Fuster, JJ, González-Navarro, H, Vinué, A, Molina-Sànchez, P, Andrés-Manzano, MJ, Nakayama, KI, Nakayama, K, Díez-Juan, A, Bernad, A, Rodríguez, C, Martínez-González, J & Andrés, V 2011, 'Deficient p27 phosphorylation at serine 10 increases macrophage foam cell formation and aggravates atherosclerosis through a proliferation-independent mechanism', Arteriosclerosis, thrombosis, and vascular biology, 巻. 31, 番号 11, pp. 2455-2463. https://doi.org/10.1161/ATVBAHA.111.235580
Fuster, José J. ; González-Navarro, Herminia ; Vinué, Angela ; Molina-Sànchez, Pedro ; Andrés-Manzano, Maria J. ; Nakayama, Keiichi I. ; Nakayama, Keiko ; Díez-Juan, Antonio ; Bernad, Antonio ; Rodríguez, Cristina ; Martínez-González, José ; Andrés, Vicente. / Deficient p27 phosphorylation at serine 10 increases macrophage foam cell formation and aggravates atherosclerosis through a proliferation-independent mechanism. :: Arteriosclerosis, thrombosis, and vascular biology. 2011 ; 巻 31, 番号 11. pp. 2455-2463.
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abstract = "Objective-: Genetic ablation of the growth suppressor p27 Kip1 (p27) in the mouse aggravates atherosclerosis coinciding with enhanced arterial cell proliferation. However, it is unknown whether molecular mechanisms that limit p27's protective function contribute to atherosclerosis development and whether p27 exerts proliferation-independent activities in the arterial wall. This study aims to provide insight into both questions by investigating the role in atherosclerosis of p27 phosphorylation at serine 10 (p27-phospho-Ser10), a major posttranslational modification of this protein. Methods and Results-: Immunoblotting studies revealed a marked reduction in p27-phospho-Ser10 in atherosclerotic arteries from apolipoprotein E-null mice, and expression of the nonphosphorylatable mutant p27Ser10Ala, either global or restricted to bone marrow, accelerated atherosclerosis. p27Ser10Ala expression did not affect cell proliferation in early and advanced atheroma but activated RhoA/Rho-associated coiled-coil containing protein kinase (ROCK) signaling and promoted macrophage foam cell formation in a ROCK-dependent manner. Supporting the clinical relevance of these findings, human atherosclerotic coronary arteries exhibited a prominent reduction in p27-phospho-Ser10 and increased ezrin/radixin/moesin protein phosphorylation, a marker of RhoA/ROCK activation. Conclusion-: Scarce phosphorylation of p27 at Ser10 is a hallmark of human and mouse atherosclerosis and promotes disease progression in mice. This proatherogenic effect is mediated by a proliferation-independent mechanism that involves augmented foam cell formation owing to increased RhoA/ROCK activity. These findings unveil a new atheroprotective action of p27 and identify p27-phospho-Ser10 as an attractive target for the treatment of atherosclerosis.",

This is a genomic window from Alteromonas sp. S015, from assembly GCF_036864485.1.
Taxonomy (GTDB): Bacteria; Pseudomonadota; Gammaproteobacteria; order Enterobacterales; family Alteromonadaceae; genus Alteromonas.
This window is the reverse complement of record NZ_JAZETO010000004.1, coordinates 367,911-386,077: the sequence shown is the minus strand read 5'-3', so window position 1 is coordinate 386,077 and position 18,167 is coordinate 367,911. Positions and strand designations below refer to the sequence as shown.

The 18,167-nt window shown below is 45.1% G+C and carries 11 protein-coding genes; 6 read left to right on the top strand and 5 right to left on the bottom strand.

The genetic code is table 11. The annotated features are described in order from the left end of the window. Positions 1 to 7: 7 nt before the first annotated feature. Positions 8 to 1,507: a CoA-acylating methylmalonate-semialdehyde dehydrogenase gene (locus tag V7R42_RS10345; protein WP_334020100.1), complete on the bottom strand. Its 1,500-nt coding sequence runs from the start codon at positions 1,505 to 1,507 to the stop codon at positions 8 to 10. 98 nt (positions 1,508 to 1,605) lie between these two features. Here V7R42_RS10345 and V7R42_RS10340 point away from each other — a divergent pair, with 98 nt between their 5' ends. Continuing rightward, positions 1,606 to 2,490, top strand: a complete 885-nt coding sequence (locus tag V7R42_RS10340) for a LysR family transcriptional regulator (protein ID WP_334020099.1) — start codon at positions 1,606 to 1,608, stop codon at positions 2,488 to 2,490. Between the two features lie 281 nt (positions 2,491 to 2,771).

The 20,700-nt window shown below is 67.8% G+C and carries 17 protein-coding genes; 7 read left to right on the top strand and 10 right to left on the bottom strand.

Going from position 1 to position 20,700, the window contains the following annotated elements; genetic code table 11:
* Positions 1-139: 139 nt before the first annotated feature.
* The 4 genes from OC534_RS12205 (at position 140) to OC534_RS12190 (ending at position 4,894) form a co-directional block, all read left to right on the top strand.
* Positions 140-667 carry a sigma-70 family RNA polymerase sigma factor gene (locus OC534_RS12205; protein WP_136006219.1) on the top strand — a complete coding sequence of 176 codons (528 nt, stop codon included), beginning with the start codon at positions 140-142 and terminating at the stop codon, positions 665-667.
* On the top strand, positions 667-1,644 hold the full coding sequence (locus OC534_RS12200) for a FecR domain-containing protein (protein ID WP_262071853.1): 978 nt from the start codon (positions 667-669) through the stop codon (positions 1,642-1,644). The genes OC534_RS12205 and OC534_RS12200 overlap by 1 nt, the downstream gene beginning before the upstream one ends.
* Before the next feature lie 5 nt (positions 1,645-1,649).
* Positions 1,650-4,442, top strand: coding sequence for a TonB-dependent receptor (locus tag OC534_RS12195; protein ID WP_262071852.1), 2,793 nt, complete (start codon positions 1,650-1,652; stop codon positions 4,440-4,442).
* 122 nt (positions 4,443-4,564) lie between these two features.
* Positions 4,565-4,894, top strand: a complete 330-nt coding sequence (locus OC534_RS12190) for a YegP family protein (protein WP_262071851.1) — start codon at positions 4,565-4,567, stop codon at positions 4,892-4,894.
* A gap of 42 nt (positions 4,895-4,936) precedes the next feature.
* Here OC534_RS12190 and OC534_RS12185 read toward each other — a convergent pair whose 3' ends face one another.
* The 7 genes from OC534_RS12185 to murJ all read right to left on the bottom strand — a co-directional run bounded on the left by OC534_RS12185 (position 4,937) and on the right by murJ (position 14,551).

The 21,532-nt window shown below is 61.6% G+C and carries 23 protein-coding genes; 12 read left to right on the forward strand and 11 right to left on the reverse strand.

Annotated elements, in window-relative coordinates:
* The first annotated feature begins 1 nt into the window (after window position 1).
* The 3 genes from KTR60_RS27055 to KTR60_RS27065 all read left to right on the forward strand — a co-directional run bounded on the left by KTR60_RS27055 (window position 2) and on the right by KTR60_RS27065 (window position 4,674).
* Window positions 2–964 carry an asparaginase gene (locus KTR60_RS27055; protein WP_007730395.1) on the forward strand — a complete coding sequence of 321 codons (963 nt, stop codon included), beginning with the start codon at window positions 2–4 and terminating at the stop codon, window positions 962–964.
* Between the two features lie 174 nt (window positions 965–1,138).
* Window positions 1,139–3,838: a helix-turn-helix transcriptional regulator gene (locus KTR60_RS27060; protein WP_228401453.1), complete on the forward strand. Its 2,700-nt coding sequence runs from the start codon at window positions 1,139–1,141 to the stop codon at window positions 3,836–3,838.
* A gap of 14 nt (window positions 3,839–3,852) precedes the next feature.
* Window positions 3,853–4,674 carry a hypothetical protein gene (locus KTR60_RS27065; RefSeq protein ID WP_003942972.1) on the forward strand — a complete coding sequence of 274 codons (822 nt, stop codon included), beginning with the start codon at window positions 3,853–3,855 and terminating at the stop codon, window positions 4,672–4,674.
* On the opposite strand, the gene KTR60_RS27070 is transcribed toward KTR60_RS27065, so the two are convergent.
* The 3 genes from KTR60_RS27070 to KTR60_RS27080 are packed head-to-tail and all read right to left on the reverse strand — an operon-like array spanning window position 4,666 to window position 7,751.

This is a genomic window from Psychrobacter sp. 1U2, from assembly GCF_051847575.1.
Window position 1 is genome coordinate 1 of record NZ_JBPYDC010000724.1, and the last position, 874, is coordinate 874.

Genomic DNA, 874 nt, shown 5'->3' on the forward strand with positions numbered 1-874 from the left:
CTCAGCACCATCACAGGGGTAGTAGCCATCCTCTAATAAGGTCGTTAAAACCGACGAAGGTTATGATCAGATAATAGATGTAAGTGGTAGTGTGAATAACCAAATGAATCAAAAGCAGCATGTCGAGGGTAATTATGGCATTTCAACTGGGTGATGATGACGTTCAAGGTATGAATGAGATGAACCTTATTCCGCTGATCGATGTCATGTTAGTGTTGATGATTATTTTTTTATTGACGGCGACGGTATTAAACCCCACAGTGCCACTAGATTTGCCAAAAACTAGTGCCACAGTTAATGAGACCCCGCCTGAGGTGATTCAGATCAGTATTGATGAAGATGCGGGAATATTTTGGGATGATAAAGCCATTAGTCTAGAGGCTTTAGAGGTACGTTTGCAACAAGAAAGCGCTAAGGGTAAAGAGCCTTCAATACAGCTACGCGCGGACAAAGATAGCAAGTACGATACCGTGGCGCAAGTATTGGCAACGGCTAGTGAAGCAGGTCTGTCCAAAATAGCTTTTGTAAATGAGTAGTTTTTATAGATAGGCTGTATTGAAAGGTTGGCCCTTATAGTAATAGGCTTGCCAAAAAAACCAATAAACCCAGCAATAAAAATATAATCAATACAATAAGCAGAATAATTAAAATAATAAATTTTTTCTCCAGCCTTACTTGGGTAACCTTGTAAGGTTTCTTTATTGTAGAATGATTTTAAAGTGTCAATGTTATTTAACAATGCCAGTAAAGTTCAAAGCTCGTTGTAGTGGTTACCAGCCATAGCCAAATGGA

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T1 - Deficient p27 phosphorylation at serine 10 increases macrophage foam cell formation and aggravates atherosclerosis through a proliferation-independent mechanism

AU - Fuster, José J.

AU - González-Navarro, Herminia

AU - Vinué, Angela

AU - Molina-Sànchez, Pedro

AU - Andrés-Manzano, Maria J.

AU - Nakayama, Keiichi I.

AU - Nakayama, Keiko

AU - Díez-Juan, Antonio

AU - Bernad, Antonio

AU - Rodríguez, Cristina

AU - Martínez-González, José

AU - Andrés, Vicente

PY - 2011/11/1